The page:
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Re: %fs and %gs segments on x86/x86-64
- From: Armin Rigo <arigo at tunes dot org>
- To: Richard Biener <richard dot guenther at gmail dot com>
- Cc: GCC Development <gcc at gcc dot gnu dot org>
- Date: Sat, 4 Jul 2015 09:04:15 +0200
- Subject: Re: %fs and %gs segments on x86/x86-64
- Authentication-results: sourceware.org; auth=none
- References: <CAMSv6X19bZpRXf1XexrW0uFONptwHOrcT9T6RegvNDR1_Z5m3A at mail dot gmail dot com> <CAFiYyc2X-bq2YRj5F-=YkR-UfO14cBgYN9qftd3xSt-z+zBUiA at mail dot gmail dot com>
On 3 July 2015 at 10:29, Richard Biener <email@example.com> wrote:
> It's nice to have the ability to test address-space issues on a
> commonly available target at least (not sure if adding runtime
> testcases is easy though).
It should be easy to add testcases that run only on CPUs with the
"fsgsbase" feature, using __builtin_ia32_wrgsbase64(). Either that,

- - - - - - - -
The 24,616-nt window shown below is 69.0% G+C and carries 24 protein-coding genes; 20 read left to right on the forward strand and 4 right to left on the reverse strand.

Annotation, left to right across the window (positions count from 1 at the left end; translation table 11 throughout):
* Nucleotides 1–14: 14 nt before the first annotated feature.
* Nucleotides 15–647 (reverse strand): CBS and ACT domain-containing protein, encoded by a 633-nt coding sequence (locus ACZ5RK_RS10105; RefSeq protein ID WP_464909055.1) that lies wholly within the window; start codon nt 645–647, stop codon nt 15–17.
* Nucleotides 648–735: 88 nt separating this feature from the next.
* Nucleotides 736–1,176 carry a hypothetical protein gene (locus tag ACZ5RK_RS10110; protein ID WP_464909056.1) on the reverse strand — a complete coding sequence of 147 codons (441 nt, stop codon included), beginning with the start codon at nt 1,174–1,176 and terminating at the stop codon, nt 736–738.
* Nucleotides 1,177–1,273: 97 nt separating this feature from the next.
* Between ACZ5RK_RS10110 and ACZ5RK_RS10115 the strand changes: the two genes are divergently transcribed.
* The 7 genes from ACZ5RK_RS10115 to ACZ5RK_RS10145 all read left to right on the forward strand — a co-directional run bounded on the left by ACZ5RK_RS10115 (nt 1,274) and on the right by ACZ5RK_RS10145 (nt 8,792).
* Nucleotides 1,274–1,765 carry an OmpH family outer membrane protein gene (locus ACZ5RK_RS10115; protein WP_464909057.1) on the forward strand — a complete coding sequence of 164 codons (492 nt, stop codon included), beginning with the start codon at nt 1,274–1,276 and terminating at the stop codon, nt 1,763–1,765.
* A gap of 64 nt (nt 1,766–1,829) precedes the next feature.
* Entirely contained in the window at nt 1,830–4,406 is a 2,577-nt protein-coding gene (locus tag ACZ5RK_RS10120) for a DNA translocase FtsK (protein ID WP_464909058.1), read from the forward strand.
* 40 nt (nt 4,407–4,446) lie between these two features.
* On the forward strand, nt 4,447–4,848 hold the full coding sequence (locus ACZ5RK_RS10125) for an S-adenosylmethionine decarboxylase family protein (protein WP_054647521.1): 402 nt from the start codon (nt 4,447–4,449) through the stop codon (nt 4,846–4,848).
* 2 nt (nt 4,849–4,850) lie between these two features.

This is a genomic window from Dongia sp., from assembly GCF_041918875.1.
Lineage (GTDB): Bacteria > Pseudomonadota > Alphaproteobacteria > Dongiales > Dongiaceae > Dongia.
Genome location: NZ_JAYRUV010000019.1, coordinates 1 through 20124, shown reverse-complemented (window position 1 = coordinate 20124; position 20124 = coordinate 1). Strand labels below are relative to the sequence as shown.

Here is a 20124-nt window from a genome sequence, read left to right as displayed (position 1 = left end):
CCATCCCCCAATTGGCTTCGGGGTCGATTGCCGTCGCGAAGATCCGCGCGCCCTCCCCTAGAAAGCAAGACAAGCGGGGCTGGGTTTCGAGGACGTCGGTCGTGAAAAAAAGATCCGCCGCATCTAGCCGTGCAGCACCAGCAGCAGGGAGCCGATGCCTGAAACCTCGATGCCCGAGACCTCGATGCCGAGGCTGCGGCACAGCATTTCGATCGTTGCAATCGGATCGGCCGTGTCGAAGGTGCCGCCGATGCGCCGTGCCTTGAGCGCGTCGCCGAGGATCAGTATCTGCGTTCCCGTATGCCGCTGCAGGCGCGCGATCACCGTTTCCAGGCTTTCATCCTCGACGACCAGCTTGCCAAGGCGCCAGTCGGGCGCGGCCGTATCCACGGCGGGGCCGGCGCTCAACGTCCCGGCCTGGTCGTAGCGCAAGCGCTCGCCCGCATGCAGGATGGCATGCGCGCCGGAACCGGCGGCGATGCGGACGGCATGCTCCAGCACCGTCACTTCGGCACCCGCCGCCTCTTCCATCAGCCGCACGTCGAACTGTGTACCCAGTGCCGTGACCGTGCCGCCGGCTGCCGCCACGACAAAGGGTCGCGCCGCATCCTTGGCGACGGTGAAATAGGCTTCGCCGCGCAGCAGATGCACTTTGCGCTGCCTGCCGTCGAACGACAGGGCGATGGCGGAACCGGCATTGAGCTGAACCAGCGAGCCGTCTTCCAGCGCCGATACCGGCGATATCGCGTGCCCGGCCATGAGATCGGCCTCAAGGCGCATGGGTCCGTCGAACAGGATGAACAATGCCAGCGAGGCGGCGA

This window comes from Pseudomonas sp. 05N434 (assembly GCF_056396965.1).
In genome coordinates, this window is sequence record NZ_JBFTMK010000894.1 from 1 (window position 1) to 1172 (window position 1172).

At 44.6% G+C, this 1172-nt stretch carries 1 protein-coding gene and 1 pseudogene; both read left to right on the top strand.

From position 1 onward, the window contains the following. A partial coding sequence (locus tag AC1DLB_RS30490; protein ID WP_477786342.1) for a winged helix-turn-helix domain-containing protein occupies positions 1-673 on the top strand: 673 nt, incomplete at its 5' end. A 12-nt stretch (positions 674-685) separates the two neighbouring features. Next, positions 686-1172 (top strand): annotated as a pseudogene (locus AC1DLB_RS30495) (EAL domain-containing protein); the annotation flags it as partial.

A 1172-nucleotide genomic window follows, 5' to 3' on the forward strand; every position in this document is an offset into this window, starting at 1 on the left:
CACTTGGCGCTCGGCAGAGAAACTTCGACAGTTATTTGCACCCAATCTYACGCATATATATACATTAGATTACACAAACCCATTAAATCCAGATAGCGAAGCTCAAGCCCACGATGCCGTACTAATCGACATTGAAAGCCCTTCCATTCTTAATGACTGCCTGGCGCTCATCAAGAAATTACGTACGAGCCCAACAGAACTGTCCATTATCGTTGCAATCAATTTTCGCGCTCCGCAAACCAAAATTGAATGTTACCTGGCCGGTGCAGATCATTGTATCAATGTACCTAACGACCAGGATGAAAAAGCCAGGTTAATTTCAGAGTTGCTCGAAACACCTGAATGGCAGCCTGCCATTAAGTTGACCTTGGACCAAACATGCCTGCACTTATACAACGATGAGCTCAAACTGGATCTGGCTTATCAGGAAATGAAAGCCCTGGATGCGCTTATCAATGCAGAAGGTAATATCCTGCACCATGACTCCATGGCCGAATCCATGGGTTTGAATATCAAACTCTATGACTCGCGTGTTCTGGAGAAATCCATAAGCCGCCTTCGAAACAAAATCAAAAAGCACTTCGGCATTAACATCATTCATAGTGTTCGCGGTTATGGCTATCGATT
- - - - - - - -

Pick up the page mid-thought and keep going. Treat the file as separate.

or we have to rely on the Linux-specific system call
arch_prctl(ARCH_SET_GS). Which option is preferred? Of course
we can also try both depending on what is available.
Once %gs can be set, the test case can be as simple as setting it to
the address of some 4096-bytes array and checking that various ways to
access small %gs-based addresses really access the array instead of
>> * One case in which this patched gcc miscompiles code is found in the
>> attached bug1.c/bug1.s.
> Hmm, without being able to dive into it with a debugger it's hard to tell ;)
> You might want to open a bugreport in bugzilla for this at least.
Ok, I will. For reference, I'm not sure why you are not able to dive
into it with a debugger: the gcc patch and the test were included as
>> * The extra byte needed for the "%gs:" prefix is not explicitly
>> accounted for. Is it only by chance that I did not observe gcc
>> underestimating how large the code it writes is, and then e.g. use
>> jump instructions that would be rejected by the assembler?
> Yes, I think you are just lucky here.
Note that I suspect that gcc does overestimates that end up
compensating, otherwise pure luck would likely run out before the end
of the hundreds of MBs of C code. But I agree it is still a bug. I
will look into that more.